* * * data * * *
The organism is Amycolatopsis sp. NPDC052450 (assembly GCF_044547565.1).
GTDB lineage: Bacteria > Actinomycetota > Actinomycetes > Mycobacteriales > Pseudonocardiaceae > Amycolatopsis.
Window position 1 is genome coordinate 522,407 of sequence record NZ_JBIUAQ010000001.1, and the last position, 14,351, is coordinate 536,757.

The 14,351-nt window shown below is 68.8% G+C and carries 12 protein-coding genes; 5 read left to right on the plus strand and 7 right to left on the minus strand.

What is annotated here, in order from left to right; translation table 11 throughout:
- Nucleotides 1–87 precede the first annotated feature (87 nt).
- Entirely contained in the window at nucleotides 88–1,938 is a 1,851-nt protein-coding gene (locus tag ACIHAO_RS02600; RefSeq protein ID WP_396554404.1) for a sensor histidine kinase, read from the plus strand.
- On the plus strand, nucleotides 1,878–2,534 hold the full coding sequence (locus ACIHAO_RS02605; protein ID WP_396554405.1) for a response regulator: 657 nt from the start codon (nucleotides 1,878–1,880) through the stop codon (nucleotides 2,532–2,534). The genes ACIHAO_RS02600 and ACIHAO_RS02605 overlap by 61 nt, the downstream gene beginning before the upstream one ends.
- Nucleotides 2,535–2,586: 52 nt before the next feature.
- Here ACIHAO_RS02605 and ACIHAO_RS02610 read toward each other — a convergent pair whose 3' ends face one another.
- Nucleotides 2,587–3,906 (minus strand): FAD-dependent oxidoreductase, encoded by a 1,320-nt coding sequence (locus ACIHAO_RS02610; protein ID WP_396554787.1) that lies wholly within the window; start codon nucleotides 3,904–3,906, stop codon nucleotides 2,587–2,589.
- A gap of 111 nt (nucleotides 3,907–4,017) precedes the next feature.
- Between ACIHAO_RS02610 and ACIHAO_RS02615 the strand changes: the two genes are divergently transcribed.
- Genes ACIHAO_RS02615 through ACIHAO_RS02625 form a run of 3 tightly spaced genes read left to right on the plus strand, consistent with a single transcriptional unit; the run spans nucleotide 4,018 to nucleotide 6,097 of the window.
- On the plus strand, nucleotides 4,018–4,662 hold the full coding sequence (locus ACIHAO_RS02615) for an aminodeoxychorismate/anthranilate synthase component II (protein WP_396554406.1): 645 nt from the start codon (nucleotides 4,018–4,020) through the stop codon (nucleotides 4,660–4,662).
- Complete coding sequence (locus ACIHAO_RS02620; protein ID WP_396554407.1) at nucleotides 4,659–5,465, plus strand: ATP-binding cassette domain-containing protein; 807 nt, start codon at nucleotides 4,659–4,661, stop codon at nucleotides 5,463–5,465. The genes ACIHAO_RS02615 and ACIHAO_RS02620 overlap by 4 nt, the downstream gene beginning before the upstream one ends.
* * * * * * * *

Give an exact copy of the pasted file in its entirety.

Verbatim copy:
The organism is Amycolatopsis sp. NPDC052450 (assembly GCF_044547565.1).
GTDB lineage: Bacteria > Actinomycetota > Actinomycetes > Mycobacteriales > Pseudonocardiaceae > Amycolatopsis.
Window position 1 is genome coordinate 522,407 of sequence record NZ_JBIUAQ010000001.1, and the last position, 14,351, is coordinate 536,757.

The 14,351-nt window shown below is 68.8% G+C and carries 12 protein-coding genes; 5 read left to right on the plus strand and 7 right to left on the minus strand.

What is annotated here, in order from left to right; translation table 11 throughout:
- Nucleotides 1–87 precede the first annotated feature (87 nt).
- Entirely contained in the window at nucleotides 88–1,938 is a 1,851-nt protein-coding gene (locus tag ACIHAO_RS02600; RefSeq protein ID WP_396554404.1) for a sensor histidine kinase, read from the plus strand.
- On the plus strand, nucleotides 1,878–2,534 hold the full coding sequence (locus ACIHAO_RS02605; protein ID WP_396554405.1) for a response regulator: 657 nt from the start codon (nucleotides 1,878–1,880) through the stop codon (nucleotides 2,532–2,534). The genes ACIHAO_RS02600 and ACIHAO_RS02605 overlap by 61 nt, the downstream gene beginning before the upstream one ends.
- Nucleotides 2,535–2,586: 52 nt before the next feature.
- Here ACIHAO_RS02605 and ACIHAO_RS02610 read toward each other — a convergent pair whose 3' ends face one another.
- Nucleotides 2,587–3,906 (minus strand): FAD-dependent oxidoreductase, encoded by a 1,320-nt coding sequence (locus ACIHAO_RS02610; protein ID WP_396554787.1) that lies wholly within the window; start codon nucleotides 3,904–3,906, stop codon nucleotides 2,587–2,589.
- A gap of 111 nt (nucleotides 3,907–4,017) precedes the next feature.
- Between ACIHAO_RS02610 and ACIHAO_RS02615 the strand changes: the two genes are divergently transcribed.
- Genes ACIHAO_RS02615 through ACIHAO_RS02625 form a run of 3 tightly spaced genes read left to right on the plus strand, consistent with a single transcriptional unit; the run spans nucleotide 4,018 to nucleotide 6,097 of the window.
- On the plus strand, nucleotides 4,018–4,662 hold the full coding sequence (locus ACIHAO_RS02615) for an aminodeoxychorismate/anthranilate synthase component II (protein WP_396554406.1): 645 nt from the start codon (nucleotides 4,018–4,020) through the stop codon (nucleotides 4,660–4,662).
- Complete coding sequence (locus ACIHAO_RS02620; protein ID WP_396554407.1) at nucleotides 4,659–5,465, plus strand: ATP-binding cassette domain-containing protein; 807 nt, start codon at nucleotides 4,659–4,661, stop codon at nucleotides 5,463–5,465. The genes ACIHAO_RS02615 and ACIHAO_RS02620 overlap by 4 nt, the downstream gene beginning before the upstream one ends.